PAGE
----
BOSTON – If John Kerry (search) is elected president, his seat in the Senate would be filled by the winner of a special election rather than a successor picked by Republican Gov. Mitt Romney (search) under a bill approved Wednesday by the Massachusetts Senate.
The Senate voted largely along party lines, 32-8, after a sometimes testy debate pitting the badly outnumbered Republicans, who opposed the change, against Democrats. The measure now goes to the Democratic-controlled House.
The bill requires a special election not more than 160 days and not less than 145 days after a vacancy is created in the Senate (search). Under the bill, a vacancy is created when a letter of resignation is filed, even if the incumbent senator does not actually resign until a later date. The winner of the special election would serve out the remainder of the unexpired term. Kerry's term ends in 2008.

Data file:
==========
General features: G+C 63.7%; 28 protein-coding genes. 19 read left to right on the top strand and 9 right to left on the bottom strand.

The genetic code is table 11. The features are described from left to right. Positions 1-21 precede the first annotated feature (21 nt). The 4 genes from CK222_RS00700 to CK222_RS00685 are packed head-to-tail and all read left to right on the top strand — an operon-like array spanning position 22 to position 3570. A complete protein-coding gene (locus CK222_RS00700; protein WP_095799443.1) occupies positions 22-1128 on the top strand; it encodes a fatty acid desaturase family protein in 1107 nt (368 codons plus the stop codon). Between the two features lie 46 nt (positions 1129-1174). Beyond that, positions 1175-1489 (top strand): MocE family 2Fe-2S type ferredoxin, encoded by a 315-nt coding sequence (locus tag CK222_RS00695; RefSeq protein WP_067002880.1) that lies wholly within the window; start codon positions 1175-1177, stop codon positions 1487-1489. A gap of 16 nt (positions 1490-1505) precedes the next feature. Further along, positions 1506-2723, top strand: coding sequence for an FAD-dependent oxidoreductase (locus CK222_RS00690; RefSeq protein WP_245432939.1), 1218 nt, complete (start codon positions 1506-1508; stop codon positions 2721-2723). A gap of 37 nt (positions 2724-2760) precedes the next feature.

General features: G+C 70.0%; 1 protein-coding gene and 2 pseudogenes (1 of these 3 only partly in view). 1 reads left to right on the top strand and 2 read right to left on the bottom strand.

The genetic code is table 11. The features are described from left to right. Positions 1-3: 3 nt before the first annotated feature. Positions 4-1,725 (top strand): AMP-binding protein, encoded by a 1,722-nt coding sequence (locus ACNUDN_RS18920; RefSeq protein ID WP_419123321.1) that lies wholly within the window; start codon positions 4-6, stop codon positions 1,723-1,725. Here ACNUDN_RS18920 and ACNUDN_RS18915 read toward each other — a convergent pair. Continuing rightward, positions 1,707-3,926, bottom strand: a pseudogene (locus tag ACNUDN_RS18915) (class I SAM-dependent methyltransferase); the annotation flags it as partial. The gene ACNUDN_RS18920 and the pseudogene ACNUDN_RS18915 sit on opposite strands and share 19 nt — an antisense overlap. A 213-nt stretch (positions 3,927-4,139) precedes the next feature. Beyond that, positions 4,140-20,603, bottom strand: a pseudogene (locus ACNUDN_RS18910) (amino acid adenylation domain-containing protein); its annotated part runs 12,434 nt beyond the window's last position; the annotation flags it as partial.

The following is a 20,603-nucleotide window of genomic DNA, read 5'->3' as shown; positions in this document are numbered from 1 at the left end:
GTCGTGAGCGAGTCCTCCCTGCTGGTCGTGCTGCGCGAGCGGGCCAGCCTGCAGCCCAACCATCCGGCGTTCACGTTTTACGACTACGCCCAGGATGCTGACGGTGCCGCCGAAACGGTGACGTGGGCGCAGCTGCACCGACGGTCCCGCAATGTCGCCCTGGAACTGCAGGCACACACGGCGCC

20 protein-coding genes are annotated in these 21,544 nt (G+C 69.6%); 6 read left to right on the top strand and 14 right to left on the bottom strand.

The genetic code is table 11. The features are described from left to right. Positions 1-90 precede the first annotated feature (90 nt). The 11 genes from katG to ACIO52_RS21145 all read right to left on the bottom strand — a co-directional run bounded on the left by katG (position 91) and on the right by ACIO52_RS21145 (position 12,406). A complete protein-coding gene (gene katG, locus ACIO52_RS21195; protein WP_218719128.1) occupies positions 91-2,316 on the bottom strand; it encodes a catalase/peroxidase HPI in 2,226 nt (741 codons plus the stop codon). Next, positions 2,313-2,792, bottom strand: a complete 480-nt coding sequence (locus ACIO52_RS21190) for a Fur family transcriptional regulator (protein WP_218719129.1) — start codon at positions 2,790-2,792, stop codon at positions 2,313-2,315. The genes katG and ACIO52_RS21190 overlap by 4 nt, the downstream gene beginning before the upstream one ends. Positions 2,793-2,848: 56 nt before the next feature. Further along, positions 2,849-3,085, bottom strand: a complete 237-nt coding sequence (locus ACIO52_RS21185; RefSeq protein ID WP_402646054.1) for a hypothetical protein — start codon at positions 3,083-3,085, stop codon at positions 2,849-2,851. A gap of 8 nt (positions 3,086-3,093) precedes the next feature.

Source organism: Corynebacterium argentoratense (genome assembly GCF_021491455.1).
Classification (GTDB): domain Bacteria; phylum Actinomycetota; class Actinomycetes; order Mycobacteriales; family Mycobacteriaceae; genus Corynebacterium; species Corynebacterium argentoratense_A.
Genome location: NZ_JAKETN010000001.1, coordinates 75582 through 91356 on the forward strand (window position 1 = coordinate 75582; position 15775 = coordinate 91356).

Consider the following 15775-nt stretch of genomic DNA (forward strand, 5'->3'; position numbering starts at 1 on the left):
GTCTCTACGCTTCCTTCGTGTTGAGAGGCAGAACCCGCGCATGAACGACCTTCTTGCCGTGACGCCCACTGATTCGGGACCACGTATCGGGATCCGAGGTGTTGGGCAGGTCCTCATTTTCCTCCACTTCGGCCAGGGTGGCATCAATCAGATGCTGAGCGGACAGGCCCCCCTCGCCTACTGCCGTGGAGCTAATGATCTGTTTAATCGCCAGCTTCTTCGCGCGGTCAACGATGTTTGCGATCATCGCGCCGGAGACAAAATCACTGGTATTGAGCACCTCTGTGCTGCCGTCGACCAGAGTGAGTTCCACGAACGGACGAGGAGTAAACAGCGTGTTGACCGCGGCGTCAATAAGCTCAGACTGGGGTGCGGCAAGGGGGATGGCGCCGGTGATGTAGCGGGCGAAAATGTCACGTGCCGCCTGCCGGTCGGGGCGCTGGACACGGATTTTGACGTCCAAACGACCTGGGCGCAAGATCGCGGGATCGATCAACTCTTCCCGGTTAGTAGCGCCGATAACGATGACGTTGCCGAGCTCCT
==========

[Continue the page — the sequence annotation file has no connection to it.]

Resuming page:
Although Romney could veto the measure, the Democrats have the votes to overturn it.
Democrats argue that allowing the governor to appoint a successor is less democratic than a special election, even a quick election.
The governor said he supports having a special election, but he wants to give the candidates enough time — up to nine months — to raise money, hold a primary, debates and then stage a general election. In the meantime, Romney said, he should be allowed to appoint a replacement who could then run in the general election.
Romney has called on Kerry to resign his seat, arguing that he has paid little attention to his Senate duties while campaigning for president.